A small private museum in Berlin
with a big mission: promoting pacifism and – as the name implies – "fighting" against all war. In doing so it also illustrates the gruesome horrors of war quite drastically, and thus it is certainly a rather dark tourism destination as well.
More background info:
The history of the Anti War Museum is closely linked with the name Ernst Friedrich. He had joined the Labour Youth and the Social Democratic Party in Germany
as a very young man and became an ardent activist in the anarchist and pacifist movements even before the First World War
. Obviously, this was regarded as scandalous in militarist Prussia in that time. He was imprisoned several times – but persisted in his cause.
As one of the leading figures in the Peace Movement after WW1, he published the seminal book "War Against War" in 1924. The following year he opened his "First International Anti-War Museum" in the centre of Berlin
, after a donation enabled him to acquire an old building on Parochialstraße to house the museum.
As German society was again becoming more militant and militarized especially from the late 1920s and early 1930s onwards, Friedrich was naturally increasingly ostracized. Worse still, he was arrested again in 1930, which this time also ruined him financially. The apparent final blow came shortly after the Nazis
had seized power, when in March 1933 the SA destroyed his museum and appropriated the building. (Allegedly it was later even used a s a kind of torture centre – typical Nazi cynicism!)
After another jail sentence, Friedrich then went into exile in Belgium
– after he had already managed to "evacuate" precious archival material abroad. With this he then opened his Second Anti-War Museum in Belgium in 1936. Obviously, this wasn't to last either. When Germany
invaded Belgium in WWII
, this second museum too was completely destroyed. Friedrich later joined the Resistance movement in France
to fight fascism. He stayed on in that country after the war and acquired French citizenship too.
In a third attempt, and with the help of compensation money he received from Germany after the war, Friedrich then opened yet another peace- and reconciliation-promoting centre north of Paris
. He died in France in 1967.
Fifteen years later Friedrich's grandson Tommy Spree reopened the Anti-War Museum in Berlin – but today's museum is no longer located in the city centre but in a quiet residential area in the district of Wedding, and is housed in a converted former shop and flat.
Here, Ernst Friedrich's mission has been continued ever since, with a particular emphasis on education. Volunteers working for free at the museum include teachers and students, and special educational programmes are offered for school groups. But you can also visit it as an individual. I recommend it.
What there is to see: As a small, privately-run 'niche' museum only funded by donations (and the sale of a few publications) it won't come as a surprise that it isn't exactly hi-tech. On the contrary, much of it appears a bit improvised and old-fashioned. But that does not detract much from the impact it manages to make.
In the main front room, there is a map of the world with pins indicating current wars and conflict areas (although the map wasn't fully up to date when I visited). A glass display case contains historic documents and early publications of the Peace Movement of the 19th and 20th centuries. Some smaller items of war machinery are on display too. More disturbing, however, are the photographs of horrendous mutilations soldiers suffered in World War One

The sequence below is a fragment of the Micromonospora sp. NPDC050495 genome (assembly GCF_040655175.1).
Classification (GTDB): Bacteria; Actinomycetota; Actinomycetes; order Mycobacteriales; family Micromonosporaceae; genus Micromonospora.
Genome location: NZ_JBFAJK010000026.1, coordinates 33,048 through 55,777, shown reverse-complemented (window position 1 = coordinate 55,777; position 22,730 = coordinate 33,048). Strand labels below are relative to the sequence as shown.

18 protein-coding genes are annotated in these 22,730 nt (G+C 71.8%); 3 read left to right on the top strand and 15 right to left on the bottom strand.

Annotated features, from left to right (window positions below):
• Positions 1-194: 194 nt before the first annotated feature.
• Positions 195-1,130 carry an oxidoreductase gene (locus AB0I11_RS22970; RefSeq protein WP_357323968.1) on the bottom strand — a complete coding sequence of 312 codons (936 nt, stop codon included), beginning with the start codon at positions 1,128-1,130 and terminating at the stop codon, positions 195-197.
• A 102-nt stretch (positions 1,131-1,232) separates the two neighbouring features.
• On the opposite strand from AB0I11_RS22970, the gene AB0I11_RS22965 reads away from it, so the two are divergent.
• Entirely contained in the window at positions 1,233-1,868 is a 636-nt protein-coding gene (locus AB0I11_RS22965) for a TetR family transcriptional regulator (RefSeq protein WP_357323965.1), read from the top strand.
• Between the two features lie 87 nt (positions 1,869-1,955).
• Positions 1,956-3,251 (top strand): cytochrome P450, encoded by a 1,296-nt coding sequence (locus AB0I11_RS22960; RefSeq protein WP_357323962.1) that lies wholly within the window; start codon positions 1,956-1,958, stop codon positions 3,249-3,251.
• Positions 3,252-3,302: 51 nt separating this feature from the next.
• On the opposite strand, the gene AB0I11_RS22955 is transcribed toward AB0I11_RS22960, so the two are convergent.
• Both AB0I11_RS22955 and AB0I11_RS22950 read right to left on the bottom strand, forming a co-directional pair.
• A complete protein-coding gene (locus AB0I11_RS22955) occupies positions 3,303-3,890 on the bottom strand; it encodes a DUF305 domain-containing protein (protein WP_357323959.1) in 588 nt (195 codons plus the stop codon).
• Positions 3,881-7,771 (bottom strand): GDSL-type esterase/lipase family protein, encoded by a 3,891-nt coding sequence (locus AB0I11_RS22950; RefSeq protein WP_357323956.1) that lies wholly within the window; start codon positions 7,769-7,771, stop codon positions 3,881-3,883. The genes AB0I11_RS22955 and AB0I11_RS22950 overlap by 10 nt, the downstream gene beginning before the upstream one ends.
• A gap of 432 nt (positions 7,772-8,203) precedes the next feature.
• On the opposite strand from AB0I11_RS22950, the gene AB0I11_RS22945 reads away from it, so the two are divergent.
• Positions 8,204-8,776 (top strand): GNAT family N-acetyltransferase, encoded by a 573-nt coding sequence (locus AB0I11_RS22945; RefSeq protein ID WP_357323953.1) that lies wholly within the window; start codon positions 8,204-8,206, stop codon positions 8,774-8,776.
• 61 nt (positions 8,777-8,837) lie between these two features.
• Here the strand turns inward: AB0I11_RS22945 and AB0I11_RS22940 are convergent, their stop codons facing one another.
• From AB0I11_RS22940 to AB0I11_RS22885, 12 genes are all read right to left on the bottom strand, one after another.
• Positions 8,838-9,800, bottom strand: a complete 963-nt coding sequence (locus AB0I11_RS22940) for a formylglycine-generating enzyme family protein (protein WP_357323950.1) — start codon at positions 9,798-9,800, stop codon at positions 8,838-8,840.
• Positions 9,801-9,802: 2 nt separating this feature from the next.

– images that Ernst Friedrich used in his legendary "War against War" publication of the 1920s.
Later wars are covered too, not just WWII
, also later, more "modern" wars, such as the Vietnam War
– not to mention the Cold War
, of course. The issues of nuclear arms as well as chemical and biological weapons are raised. In the latter context the exhibit of a doll wearing a baby-sized whole-body protective suit is especially poignant here.
On one wall there is a large display cabinet full of toys – model cannons, tin soldiers, war games, even modern video and computer games. The caption on the glass panel simply asks: "Are these really toys?" Well, yes, they are, you can't deny that. The real pedagogical question is probably rather: should these things be given to children as toys? The tacit assumption underlying this question is clearly that war games/toys stand in the way of bringing up kids to become peace-loving and non-militant adults.
Well maybe – but I have my doubts about the assumptions about such a necessarily direct link. I can adduce my own case as a counter example of sorts. I certainly played with toy soldiers, model fighter jets and the like when I was a kid, just like my peers. Still, it didn't make me a militant person or do me any noticeable psychological harm. On the contrary. As an adult I even became a certified conscientious objector to military service (i.e. I won a lawsuit against my home country of Germany and did not have to serve in the German army). I therefore think that the readily made assumption that childhood war games necessarily breed warmongers in adulthood is questionable.
No such questions about the cabinet displaying landmines, though. These are without any doubt plain evil. Also displayed is a long list of countries with the respective numbers of civilian casualties that these despicable "weapons" have caused – and in too many cases still continue to cause today (see e.g. Cambodia
In a back room there are various posters of former temporary exhibitions, as well as text panels about prominent historical figures associated with peace activism, such as Bertrand Russell, Albert Einstein
, Mahatma Gandhi, and the museum's founder Ernst Friedrich himself. Unfortunately, though, all these texts are in German only. In contrast, the rest of the museum features at least some English-language labelling, though not consistently either. So you might need help from the museum assistant on duty in understanding some of the material (I presume they should be able to help out at least in English).